My love, she’s red dust and blooming acacia. She’s a wide sandy grin on the coast at sunset, in September, when it’s warm enough to swim but not hot enough to coax the cicadas into song. Her laughter is the creaking of the gum trees, and her kisses, her whispers, are the susurrus rippling through their leaves. She is soft and precious, like the orchids we find on our evening walks.

By November there’s a cloying stickiness to her love. She grasps for my hands despite the humidity and overhead the clouds rumble. It’s hard enough to breathe and like the flies she clings to me and I slick her from my skin- I love her, yes, I love her, please, enough, enough already, enough!
The sky flashes and over the crashing waves I hear her thunder, a crack in the depths of her that shakes the windows of my soul. Unbeknownst to me, lightning far away strikes bright the first bushfire of the season.

As quickly as they came, the storms pass, seemingly overnight. Left in their wake is a dryness that yellows grass and leaves me rasping in her presence. Her eyes are hard. Her voice is something crueller than cold. At least cold is wet, at least ice will soothe the parched lips of the lonely and the lost. I seek her but I am blinded by the brilliant light of her; I reach for her and find only vapour. She is a mirage, far from me, beautiful and devastating. The crispness of her conversation pricks me. Her barbs hook and catch and carry with me through the days.
We fall to silence. It’s too hot, too dry, for me to speak.

She burns.
We are taught in summer to clear a boundary around all we hold dear. We strip the land of life, we soak it with water, we plan our escape. We burn in advance. We pray that this year we will be passed over for the inevitable destruction. I follow the guidelines as closely as I can, careful to maintain control as I lay my boundaries before her. The silence is stifling. Across my lonely distance I watch her tremble in the sunlight.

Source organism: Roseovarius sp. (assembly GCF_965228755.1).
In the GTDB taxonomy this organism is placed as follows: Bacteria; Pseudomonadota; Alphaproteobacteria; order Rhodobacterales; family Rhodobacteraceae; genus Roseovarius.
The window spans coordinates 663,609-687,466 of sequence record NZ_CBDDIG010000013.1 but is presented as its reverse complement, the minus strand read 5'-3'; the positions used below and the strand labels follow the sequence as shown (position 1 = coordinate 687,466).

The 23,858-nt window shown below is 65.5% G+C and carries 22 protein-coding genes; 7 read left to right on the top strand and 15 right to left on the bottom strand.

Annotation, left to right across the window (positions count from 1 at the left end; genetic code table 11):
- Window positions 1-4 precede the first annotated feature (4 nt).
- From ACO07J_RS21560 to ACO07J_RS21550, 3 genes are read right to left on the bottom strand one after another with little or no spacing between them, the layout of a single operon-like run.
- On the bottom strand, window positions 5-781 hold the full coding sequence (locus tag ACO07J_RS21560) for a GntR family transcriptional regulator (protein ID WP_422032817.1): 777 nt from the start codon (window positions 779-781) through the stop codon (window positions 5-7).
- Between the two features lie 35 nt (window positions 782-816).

When finally she does erupt, the flames are devastating. She is summer in full swing: the fire in her obliterates all it touches, and spreads, and devours. She rages without cease. Charred scars remain wherever she sweeps, smoke billowing on the horizon, and when her gaze settles on me I am already choking long before I feel the searing pain.

When January comes, and it does quite suddenly, I find her smouldering in the remains of all we built together. Her face is streaked with ashes. She is dripping, almost extinguished, no longer considered a threat now that there is nothing left for her to burn. She looks about herself like a child. She doesn’t know why she razed so much. She doesn’t even know what sparked the onslaught. All she knows is that it began, and raged, and ended.

More fires spark, here and there, as the months cool, but none of them with anything of the devastation of her summer fury. We sift through the remains of last year’s world, listing the names of those lost, salvaging memories. We lift water to eachother’s lips as the cleansing rains sweep in again. The Doctor, that ocean breeze named for the relief it brings, cools our skin. I hold her as she trembles through the shock of cold nights. I braid white wildflowers in her hair with each new day.
Those who survived the bushfires return. They survey the damage just as we did and a few of them leave, finding little worth saving. Those who do remain, however, band together. They help us rebuild.
In March, when the heat finally breaks, she sobs an apology.
They chuckle gently and murmur, “This is part of loving you.”

You don’t live in Australia and expect safety. You take the suffocating heat and deadly summers with the balmy days and sweet blue beaches. I love her even though she is like the seasons because when April and May roll around, bursts of hardy green break the scorched earth. Seeds released in the flames- seeds that are only released in the flames- sprout and bring new life to the ragged landscape. Our autumn and winter are not seasons of death and stillness. They are rich with new life. They are the salve to the aching wounds of our summers. They are resilient beauty, thriving in the chaos.